Whizzer Motorbikes

June 2nd, 2009

Nostalgia seems to not upset people like politics does. I’m prone to get very heated-up when trying to have an otherwise calm discussion about life and politics. Sometimes it seems that I was born out of step with time. There is very little of today’s laid-back, don’t-give-a-damn national attitude that I endorse. I’m scared to even consider what lies in wait just around the next bend in time. So let’s just reminisce about days gone by. The past, after all, isn’t something you’re likely to mess up, whereas the future has almost limitless possibilities.

Things mechanical have always fascinated me. Most kids raised on or around farms get exposed early on to gears, pulleys, and all sorts of machines. I was an accomplished John Deere driver and fixer long before I started driving my uncle’s 1951 Chevy. It all just snowballed as I got older. One of my best memories was the day I saw my first Whizzer motorbike. To a young feller my age it was a wondrous mechanical marvel and a thing of manly beauty to boot. After I once laid hands on it I was smitten. I had heard the siren song. The smell of gasoline and oil took on a new meaning in my life.

That little motorbike belonged to a kid who came up from Birmingham every summer to stay with his grandparents. Dudley Prescott, or Dude as we called him. Dude liked to visit with my Uncle Buck’s kids and actually spent more time at their house than with his grandparents. On this particular visit his folks let him bring the Whizzer with him. Something I’d bet grandma and grandpa wish hadn’t happened. Just too much mobility for a young kid. At any rate Dude went to my uncle’s place and before long he and my cousins put their heads together and came up with a way for everyone to benefit from the motor bike.

My cousin Charles used a long rope to tie the Whizzer to an old, well-worn RollFast twenty-four inch bike and “Bingo,” it was road trip time. By taking all the right roads you could travel in a big eight mile circle and wind up back at my uncle’s farm. The plain was simple enough — just go in one big circle. Two on the motorbike pulling two on the old pedal bike. What could go wrong?

Strange how assorted bugs can show up at what is not always an ideal time or place. By the time all the boys and the two bikes showed up at my house they had run the gauntlet of things that could go wrong. For starters, they ran over Aunt Nell’s tulip beds in the front yard. They ran over a rooster and one old sow pig that darted out of the roadside weeds and into their path. The rooster wasn’t a big deal, but the pig was an attention-getter. The foursome had been cured of all desire to dodge every sort of obstacle and not get hurt.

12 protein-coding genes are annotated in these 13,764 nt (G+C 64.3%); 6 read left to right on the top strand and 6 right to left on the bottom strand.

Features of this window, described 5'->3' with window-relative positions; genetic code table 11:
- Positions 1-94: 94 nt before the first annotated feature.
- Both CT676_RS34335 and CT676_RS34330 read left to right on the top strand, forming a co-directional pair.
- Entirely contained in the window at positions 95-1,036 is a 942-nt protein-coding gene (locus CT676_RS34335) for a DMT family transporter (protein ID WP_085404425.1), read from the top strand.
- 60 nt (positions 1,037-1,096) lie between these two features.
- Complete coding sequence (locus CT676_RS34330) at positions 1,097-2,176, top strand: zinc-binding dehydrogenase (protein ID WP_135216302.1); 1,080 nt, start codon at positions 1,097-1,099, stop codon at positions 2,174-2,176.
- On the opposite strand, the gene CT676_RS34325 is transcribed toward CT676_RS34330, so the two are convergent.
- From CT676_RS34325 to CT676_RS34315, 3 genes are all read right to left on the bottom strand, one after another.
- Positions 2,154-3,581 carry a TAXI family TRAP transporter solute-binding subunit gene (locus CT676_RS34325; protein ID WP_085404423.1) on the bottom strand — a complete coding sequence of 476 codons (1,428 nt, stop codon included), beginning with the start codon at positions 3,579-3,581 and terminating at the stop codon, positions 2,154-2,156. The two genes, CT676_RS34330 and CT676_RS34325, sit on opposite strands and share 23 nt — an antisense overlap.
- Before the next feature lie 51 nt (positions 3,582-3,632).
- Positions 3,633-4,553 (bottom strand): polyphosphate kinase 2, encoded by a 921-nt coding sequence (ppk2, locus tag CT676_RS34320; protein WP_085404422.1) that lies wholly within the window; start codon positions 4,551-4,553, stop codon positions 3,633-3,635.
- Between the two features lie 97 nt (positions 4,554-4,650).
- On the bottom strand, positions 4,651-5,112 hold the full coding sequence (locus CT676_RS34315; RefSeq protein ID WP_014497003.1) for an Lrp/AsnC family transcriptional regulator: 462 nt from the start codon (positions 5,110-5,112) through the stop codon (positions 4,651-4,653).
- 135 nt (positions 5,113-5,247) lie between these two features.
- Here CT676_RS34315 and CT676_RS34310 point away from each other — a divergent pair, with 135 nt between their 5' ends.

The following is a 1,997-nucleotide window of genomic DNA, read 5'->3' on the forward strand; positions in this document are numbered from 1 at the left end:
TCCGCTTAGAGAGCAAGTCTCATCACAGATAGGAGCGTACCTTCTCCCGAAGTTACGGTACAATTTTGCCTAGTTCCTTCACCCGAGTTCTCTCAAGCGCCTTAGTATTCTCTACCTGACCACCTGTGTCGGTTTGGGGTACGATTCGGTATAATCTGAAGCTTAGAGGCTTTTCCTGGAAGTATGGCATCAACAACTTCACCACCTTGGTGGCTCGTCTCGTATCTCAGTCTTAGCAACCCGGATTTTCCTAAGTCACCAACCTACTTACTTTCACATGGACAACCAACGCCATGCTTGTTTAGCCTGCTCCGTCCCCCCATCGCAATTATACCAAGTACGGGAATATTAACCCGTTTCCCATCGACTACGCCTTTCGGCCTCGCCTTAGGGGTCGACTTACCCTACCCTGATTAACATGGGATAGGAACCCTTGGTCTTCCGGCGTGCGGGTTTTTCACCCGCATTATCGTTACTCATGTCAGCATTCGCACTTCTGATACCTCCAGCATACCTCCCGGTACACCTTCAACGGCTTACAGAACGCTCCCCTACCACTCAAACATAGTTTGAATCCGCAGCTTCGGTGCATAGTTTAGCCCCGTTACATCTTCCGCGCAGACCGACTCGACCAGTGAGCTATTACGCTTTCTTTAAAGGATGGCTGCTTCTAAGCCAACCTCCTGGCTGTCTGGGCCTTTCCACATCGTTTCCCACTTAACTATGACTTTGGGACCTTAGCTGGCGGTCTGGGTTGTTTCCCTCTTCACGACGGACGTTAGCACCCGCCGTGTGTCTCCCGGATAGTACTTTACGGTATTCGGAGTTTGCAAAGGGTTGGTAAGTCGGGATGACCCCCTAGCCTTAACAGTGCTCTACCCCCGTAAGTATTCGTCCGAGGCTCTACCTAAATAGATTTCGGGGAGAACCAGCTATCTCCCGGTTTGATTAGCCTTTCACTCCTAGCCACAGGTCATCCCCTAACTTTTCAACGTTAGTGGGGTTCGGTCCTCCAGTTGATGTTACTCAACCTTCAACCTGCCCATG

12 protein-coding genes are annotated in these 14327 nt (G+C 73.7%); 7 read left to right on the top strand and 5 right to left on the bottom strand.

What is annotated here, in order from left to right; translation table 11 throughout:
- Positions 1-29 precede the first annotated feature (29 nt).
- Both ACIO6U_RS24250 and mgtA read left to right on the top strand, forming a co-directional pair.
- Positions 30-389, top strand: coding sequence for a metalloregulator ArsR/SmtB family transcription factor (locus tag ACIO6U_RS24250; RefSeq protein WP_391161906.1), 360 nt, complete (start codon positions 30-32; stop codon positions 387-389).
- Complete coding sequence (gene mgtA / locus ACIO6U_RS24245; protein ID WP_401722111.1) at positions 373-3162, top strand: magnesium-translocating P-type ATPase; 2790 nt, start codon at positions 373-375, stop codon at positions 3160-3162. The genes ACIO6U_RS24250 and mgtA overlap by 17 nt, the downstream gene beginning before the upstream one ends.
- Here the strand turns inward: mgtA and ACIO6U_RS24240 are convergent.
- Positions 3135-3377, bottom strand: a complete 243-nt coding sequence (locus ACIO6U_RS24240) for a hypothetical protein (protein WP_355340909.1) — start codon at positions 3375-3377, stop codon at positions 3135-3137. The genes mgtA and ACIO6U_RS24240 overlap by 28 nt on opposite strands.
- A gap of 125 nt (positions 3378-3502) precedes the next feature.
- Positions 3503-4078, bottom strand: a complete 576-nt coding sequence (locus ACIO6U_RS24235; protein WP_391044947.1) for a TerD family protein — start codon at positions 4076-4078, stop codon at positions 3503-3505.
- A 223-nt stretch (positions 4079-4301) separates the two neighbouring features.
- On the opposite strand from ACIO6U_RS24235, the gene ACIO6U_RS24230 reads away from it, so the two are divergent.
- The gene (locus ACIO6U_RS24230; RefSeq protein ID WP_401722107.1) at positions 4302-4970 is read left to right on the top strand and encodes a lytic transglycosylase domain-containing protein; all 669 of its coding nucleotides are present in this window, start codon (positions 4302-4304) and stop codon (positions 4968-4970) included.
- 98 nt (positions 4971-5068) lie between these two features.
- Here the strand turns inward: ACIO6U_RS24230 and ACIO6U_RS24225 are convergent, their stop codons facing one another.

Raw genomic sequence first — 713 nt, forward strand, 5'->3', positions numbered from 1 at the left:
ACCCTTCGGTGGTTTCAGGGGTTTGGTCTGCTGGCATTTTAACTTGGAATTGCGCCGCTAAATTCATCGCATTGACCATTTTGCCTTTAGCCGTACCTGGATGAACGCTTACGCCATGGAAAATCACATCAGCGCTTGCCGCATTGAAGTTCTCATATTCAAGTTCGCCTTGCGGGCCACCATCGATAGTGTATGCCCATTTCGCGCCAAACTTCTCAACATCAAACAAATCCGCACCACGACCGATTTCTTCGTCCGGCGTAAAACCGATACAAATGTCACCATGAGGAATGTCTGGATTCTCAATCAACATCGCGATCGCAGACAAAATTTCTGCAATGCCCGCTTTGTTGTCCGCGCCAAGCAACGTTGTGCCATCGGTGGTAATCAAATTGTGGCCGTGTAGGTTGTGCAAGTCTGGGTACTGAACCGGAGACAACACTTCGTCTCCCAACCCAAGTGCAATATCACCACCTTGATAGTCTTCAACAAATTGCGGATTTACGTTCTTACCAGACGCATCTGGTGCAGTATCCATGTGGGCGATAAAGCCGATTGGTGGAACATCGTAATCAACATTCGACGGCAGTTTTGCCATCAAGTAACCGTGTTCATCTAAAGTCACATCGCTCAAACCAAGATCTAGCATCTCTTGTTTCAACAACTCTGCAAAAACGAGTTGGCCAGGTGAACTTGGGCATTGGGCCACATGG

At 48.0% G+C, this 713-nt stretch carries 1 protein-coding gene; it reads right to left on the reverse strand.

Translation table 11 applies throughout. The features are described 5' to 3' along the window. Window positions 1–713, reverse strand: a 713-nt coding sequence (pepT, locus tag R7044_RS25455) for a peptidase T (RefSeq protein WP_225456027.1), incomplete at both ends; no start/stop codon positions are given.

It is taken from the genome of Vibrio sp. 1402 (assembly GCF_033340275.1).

I became a lover of motorbikes from that day on. Later I was even lucky enough to own a Whizzer exactly like the one I saw on that day long ago. The little bike became a collector’s item after the factory closed in 1953.

Someone else must have loved the Whizzer and bought the name because the little bike is now being built in China. The price of a new one is most likely much more than the original, which was $299 for the Sportsman model like the one told about here. There was a heavy-duty Schwinn fitted with a motor and ready to roll for $50.00 less. For the really thrifty, there was an engine-only kit for people who wanted to convert their pedal bike to motor power. The cost was about $90.

Believe it or not, I had the chance to tour the small Whizzer plant before it closed, and I met people who became my life-long friends. Life is sort of strange and unpredictable but seldom dull.

By the way, wind-driven power systems aren’t that new. Even though I joke about electric windmills, my granddad used one in the late forties and early fifties to charge batteries so his house radio would work. He hadn’t yet got electricity on his farm. The thing was called a “Wind Charger” and was mounted on a windmill tower. Not a new idea by any means. Thought I’d throw that in for those of you thinking Green.

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Categories: History, Life | Comments (4) | Home

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4 Responses to “Whizzer Motorbikes”

  1. Harvey |


    You have a wonderful ability for storytelling and apparently had a life that left you wealthy with anecdotes.

    I just wanted to thank you for sharing you’re colorful life with us.

  2. Tom |

    I don’t remember Whizzers, but I must have seem some older ones around. I do remember a kind of motorcycle that a few of my friends had when I was a teenager. They were pretty basic machines, with some kind of slipping clutch or drive belt which meant there was no gear-shifting required. I wanted one very badly, but alas, it wasn’t to be.

  3. Ed Ahrens |

    Larry – I just finished restoring a 1947 Whizzer Pacer. At 2.5hp and a maximum speed of approx. 20mph, do you know if it needs to be registered for operation on a New York State road? My local DMV was oddly unable to define the eligibility of this ‘motorized bike’.

    Thank you!

    Ed from upstate New York

  4. Tom |

    Ed, if you’d like, send a photo of your Whizzer to editor@opinion-forum.com and we’ll post it here.

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